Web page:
Arguably ancient Rome’s most powerful woman, Julia Domna has some similarities to current First Lady of Syria Asma al-Assad. Both were beautiful, both were born in the city of Homs and both rose to the height of power in societies torn apart by civil war. But unlike Asma, Julia was a brilliant thinker whose administrative skills made her an invaluable asset to the royal family. She even had her face minted on coins, an extremely rare honor for a woman of her era.
Her story, however, has a sad ending. When her sons Caracalla and Geta inherited the throne, the former had the latter murdered, only to be lynched by his bodyguards a few years later. Her life destroyed, Julia starved herself to death at age 47.
• Ziryab (789 — 857), Arabic poet, musician, chemist, stylist and consultant.
In his day, he epitomized refinement and elegance across three continents. He established what may have been Europe’s first music conservatory, and is credited with popularizing deodorant and toothpaste. He revolutionized clothing, hairstyles and cuisine during a largely stagnant period of European history. He is The Most Interesting Man in the History of the World. Stay thirsty, Al-Andalus.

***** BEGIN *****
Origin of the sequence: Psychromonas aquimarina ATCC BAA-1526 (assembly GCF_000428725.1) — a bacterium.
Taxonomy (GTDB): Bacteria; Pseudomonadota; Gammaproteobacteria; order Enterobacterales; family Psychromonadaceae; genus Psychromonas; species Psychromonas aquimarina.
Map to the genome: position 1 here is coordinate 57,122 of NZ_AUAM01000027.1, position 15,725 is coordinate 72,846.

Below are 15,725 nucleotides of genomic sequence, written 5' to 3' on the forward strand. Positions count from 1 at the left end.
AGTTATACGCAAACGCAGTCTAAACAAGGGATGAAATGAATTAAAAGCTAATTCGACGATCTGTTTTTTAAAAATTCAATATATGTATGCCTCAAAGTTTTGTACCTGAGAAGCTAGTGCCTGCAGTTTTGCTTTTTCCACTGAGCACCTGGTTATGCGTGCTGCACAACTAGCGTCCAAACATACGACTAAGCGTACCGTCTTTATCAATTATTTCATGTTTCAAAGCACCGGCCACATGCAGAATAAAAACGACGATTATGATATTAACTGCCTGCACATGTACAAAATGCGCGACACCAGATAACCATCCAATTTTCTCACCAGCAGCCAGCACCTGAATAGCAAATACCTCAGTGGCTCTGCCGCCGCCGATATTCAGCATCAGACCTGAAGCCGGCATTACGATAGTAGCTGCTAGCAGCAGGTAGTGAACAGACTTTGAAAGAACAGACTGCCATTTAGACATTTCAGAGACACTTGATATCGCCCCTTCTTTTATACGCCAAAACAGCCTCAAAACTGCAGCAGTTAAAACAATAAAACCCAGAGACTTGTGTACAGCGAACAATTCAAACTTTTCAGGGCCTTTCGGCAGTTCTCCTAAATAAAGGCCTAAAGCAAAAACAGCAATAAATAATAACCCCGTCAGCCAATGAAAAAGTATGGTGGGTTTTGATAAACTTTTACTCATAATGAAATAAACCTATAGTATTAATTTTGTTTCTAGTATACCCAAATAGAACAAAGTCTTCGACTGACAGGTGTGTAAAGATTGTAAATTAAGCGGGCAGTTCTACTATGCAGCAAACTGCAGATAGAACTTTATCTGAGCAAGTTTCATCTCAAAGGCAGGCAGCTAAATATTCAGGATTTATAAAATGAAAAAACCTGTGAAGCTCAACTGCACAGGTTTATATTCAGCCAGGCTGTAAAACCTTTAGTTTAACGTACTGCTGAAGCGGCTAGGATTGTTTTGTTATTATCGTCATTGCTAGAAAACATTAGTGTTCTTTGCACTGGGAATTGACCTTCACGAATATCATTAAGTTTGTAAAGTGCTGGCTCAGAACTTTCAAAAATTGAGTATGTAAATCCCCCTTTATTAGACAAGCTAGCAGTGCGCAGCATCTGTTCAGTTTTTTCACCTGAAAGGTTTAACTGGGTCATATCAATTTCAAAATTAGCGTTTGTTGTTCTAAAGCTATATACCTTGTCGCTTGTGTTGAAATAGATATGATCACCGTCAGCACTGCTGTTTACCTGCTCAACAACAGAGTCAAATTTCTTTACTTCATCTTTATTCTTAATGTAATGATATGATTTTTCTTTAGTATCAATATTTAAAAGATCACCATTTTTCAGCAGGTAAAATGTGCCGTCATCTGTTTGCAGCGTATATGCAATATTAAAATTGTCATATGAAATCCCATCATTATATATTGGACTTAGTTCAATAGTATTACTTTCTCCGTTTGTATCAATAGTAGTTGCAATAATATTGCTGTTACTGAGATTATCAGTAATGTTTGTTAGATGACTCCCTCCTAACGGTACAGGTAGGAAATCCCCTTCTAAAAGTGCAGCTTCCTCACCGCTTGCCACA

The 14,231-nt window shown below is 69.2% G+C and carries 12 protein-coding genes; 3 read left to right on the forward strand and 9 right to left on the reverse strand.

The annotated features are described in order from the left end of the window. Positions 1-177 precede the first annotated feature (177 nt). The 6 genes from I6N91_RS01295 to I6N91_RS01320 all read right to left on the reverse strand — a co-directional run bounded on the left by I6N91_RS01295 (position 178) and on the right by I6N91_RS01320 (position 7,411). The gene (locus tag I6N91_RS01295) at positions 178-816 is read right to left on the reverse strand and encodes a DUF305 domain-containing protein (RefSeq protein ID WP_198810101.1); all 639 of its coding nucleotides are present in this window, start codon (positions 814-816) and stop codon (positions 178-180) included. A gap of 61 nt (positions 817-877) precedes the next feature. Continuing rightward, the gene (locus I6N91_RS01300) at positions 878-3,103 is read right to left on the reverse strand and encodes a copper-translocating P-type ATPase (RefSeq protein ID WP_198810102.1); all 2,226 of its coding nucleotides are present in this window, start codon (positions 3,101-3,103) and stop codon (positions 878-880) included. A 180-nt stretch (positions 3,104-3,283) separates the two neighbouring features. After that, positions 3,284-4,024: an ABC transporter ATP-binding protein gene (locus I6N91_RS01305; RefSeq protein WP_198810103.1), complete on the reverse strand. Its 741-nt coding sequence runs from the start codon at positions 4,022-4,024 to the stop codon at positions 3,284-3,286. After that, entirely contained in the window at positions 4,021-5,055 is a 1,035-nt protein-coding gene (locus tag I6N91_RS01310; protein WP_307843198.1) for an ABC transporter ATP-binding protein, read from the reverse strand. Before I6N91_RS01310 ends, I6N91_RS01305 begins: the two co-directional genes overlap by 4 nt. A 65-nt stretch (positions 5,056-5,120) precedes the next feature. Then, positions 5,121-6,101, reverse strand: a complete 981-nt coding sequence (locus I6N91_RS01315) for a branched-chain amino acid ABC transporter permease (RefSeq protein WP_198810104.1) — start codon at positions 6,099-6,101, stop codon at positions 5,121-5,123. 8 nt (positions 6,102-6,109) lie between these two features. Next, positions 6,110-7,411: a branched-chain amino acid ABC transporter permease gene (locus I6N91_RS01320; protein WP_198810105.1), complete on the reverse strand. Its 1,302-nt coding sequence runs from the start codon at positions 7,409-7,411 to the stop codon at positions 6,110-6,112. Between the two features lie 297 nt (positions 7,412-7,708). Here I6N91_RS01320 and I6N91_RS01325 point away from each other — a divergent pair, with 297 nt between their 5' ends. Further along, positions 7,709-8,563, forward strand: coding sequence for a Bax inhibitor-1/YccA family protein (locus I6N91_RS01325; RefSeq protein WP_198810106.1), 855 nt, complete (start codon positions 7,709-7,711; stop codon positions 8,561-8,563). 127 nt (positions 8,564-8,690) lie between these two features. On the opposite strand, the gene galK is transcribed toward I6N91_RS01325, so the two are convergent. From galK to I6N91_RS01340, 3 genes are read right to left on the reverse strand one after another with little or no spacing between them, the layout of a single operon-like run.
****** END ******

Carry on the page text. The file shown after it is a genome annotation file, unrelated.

• Anna Komnene (Dec. 1, 1083 — 1153), Byzantine princess, physician and historian.
Anna Komnene was fascinating for many reasons, but she’s most famous as perhaps the earliest female historian whose work is extant. The daughter of Emperor Alexius I, Anna was married at 14 to prince Nikephoros Bryennios, who was widely assumed to be the imperial heir. As a brilliant scholar who studied math, medicine, history, politics and military strategy, she’d have made a fine empress. But her younger brother nudged her aside after Alexius I’s death and accused her of treason, so Anna was forced to spend the last 35 years of her life in a convent under house arrest.